Cy Keener is an interdisciplinary artist who uses environmental sensing and kinetic sculpture to record and represent environmental phenomena. He is an Assistant Professor of Sculpture and Emerging Technology at the University of Maryland’s Department of Art. Recent work includes installations that visualize rain, wind and ocean waves. He received a Master of Fine Arts from Stanford University, and a Master of Architecture from the University of California, Berkeley.
Cy has completed commissioned installations at Stanford University, the Scottsdale Museum of Contemporary Art and the Rubin Center for the Visual Arts at the University of Texas. Over the past year, he has presented his work at ISEA in Durban South Africa, the National Academy of Sciences in Washington D.C., as well as The Nature Conservancy and The National Arts Club in New York.
Susan Reiser works at the intersection of computer science and art, developing software and creating tangible forms. One large and exciting project she worked on is an animatronic sculpture fabricated at UNC Asheville’s STEAM Studio and installed at Times Square. The figurehead design was the student project in a Mechatronics capstone class co-taught with Professor Emeritus Rebecca Bruce. The students were also mentored by Sara Sanders, Linnea Linton, and Brent Skidmore. The entire sculpture was designed and constructed by students, faculty, and staff, under the art direction of Mel Chin. Susan teaches STEAM (STEM + Art) courses at UNC Asheville in the Departments of Computer Science, New Media, and Mechatronics; collaborates and teaches workshops and an introductory computer science course at Cherokee High School using culturally-relevant projects, and creates data materializations with Texas A&M’s Courtney Starrett.
Susan’s interests and publications are in 3D computer graphics, tangible computing, and computing in the arts. She thoroughly enjoys the creativity inherent in human-centered design and fabrication, and tries to convey that to her students. Before teaching at UNC Asheville, she worked in industry as a software developer and principal engineer. In addition to corporate work, she developed visualization applications for Duke’s Electrophysiology Lab.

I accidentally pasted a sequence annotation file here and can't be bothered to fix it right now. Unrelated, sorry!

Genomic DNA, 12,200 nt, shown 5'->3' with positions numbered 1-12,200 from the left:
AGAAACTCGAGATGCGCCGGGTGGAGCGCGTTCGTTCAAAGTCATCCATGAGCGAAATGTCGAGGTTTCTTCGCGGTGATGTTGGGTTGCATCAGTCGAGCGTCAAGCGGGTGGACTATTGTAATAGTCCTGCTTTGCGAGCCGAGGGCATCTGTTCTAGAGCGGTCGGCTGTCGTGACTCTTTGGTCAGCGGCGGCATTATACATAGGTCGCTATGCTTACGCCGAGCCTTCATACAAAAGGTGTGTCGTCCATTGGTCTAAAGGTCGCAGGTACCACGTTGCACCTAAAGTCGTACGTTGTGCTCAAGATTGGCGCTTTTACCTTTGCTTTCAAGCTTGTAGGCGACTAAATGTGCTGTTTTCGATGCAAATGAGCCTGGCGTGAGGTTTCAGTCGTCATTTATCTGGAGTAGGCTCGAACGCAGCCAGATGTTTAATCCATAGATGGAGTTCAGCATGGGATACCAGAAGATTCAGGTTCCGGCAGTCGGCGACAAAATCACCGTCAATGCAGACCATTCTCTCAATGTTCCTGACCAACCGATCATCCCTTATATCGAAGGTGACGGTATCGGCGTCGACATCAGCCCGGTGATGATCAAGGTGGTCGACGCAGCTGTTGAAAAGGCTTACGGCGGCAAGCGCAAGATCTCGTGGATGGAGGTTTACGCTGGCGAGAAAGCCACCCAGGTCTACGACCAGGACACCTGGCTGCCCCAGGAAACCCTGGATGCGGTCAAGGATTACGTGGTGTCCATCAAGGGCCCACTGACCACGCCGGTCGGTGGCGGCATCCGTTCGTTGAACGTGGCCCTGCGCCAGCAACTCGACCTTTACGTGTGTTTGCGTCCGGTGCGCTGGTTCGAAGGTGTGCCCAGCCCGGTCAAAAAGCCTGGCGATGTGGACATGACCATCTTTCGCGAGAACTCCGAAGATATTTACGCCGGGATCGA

Brian Smith is the Honorable David S. Nelson Professional Chair and Associate Dean for Research at the Lynch School of Education and Human Development, Boston College, and a Professor of Information Science and Education. His research interests include the design of computer-based learning environments, human-computer interaction, design sciences, out-of-school learning, creativity and innovation, and computer science education. Earlier, he served as senior associate dean of academic affairs at Drexel University’s College of Computing & Informatics, and as program director in the Division of Research on Learning at the National Science Foundation (NSF).
Brian co-directs Boston College’s M.A. in Learning Engineering, a new program on applying the principles and methods that guide student learning to design engaging and effective learning experiences. A 1991 graduate of the University of California at Los Angeles in computer science and engineering, Smith earned a Ph.D. in learning sciences from Northwestern University. He began his academic career at the Massachusetts Institute of Technology’s Media Lab, followed by appointments at Pennsylvania State University as associate professor of information sciences and technology, and the Rhode Island School of Design as dean of continuing education, where he oversaw the development of art and design programs for youth and adults, and was a co-investigator in RISD’s “STEM to STEAM” initiative.
Courtney Starrett is associate professor at Texas A&M University in the Department of Visualization and holds the Harold L. Adams ‘61 Interdisciplinary endowed Professorship in Visualization. Her work has been exhibited nationally and internationally, is included in permanent collections at the Mint Museum Uptown in Charlotte, NC, and Center for Contemporary Art & Culture at Pacific Northwest College of Art in Portland, OR, and has been published in print in periodicals and books such as Metalsmith Magazine, How Design Magazine, Taiwan Craft Magazine, Art Jewelry Magazine, Cast: Art and Objects, 500 Necklaces, and 500 Plastic Jewelry Objects.
Courtney’s innovative design workflow utilizing data as a raw material as a base for the design of 3-dimensional objects, data materialization, has been published in a leading journal on the application of science and technology to arts and music: Leonardo (MIT Press) and cited in forthcoming the Handbook on Human Computer Interaction (Springer; 1st ed.2023) chapter on Data Physicalization (Dragicevic, Jansen, and Vande Moere, 2019). She has served as an ACM SIGGRAPH volunteer on conference planning committees and subcommittees for more than a decade in roles such as the 2014 Studio chair, the 2019 Emerging Technologies chair, and the 2022 Community Engagement chair.